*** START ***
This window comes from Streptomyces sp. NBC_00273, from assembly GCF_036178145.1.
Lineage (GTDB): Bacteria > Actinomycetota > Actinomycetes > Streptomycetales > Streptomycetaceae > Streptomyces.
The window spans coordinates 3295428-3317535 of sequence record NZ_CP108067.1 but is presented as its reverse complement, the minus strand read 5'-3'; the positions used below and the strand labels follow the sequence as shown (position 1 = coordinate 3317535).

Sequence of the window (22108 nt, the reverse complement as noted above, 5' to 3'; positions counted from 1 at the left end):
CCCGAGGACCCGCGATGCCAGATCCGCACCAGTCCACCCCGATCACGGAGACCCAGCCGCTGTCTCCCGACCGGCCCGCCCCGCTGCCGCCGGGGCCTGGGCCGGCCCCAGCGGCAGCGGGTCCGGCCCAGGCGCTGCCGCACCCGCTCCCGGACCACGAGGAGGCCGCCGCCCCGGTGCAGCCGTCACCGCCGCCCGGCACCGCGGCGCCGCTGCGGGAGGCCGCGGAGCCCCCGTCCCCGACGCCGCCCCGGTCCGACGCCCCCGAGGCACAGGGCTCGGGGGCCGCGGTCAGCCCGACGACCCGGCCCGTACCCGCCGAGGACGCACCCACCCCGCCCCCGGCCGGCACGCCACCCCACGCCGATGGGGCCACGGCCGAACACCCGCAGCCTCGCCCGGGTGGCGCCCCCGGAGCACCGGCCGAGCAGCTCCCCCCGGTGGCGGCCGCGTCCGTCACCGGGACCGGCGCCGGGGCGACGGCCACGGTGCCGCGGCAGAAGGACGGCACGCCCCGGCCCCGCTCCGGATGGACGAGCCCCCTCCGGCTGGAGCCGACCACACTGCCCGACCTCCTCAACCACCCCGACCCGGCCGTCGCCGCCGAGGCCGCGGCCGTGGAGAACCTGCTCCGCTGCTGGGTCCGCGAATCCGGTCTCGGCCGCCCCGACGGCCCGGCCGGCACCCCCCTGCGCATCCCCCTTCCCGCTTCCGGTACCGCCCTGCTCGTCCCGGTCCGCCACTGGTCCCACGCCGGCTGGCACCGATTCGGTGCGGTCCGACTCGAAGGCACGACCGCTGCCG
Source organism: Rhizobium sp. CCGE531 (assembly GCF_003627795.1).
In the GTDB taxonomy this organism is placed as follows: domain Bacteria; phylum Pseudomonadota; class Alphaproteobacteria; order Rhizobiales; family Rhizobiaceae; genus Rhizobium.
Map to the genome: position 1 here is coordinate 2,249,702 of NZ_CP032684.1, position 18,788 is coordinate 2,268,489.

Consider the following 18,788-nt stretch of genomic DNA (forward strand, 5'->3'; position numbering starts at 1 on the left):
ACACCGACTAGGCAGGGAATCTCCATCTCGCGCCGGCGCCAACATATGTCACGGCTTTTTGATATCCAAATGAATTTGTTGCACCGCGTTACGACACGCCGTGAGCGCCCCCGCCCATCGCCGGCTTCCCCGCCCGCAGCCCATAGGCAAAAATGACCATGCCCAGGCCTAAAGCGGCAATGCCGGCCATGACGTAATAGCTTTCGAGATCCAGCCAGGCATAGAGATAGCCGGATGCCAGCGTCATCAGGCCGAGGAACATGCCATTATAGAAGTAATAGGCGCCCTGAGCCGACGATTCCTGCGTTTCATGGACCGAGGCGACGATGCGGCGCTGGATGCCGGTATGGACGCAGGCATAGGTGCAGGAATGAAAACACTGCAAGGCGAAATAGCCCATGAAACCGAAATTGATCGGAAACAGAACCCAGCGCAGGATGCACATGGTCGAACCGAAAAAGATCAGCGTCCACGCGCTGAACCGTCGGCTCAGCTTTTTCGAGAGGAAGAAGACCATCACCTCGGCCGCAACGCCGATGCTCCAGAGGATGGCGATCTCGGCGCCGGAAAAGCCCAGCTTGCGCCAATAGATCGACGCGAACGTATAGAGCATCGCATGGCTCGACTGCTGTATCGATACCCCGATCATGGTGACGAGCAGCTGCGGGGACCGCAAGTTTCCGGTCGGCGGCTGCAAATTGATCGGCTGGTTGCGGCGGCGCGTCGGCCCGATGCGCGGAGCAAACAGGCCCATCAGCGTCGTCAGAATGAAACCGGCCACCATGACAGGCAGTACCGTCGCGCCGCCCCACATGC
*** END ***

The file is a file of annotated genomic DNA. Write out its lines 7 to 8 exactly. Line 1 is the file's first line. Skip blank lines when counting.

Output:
In the GTDB taxonomy this organism is placed as follows: domain Bacteria; phylum Pseudomonadota; class Alphaproteobacteria; order Rhizobiales; family Rhizobiaceae; genus Rhizobium.
Map to the genome: position 1 here is coordinate 2,249,702 of NZ_CP032684.1, position 18,788 is coordinate 2,268,489.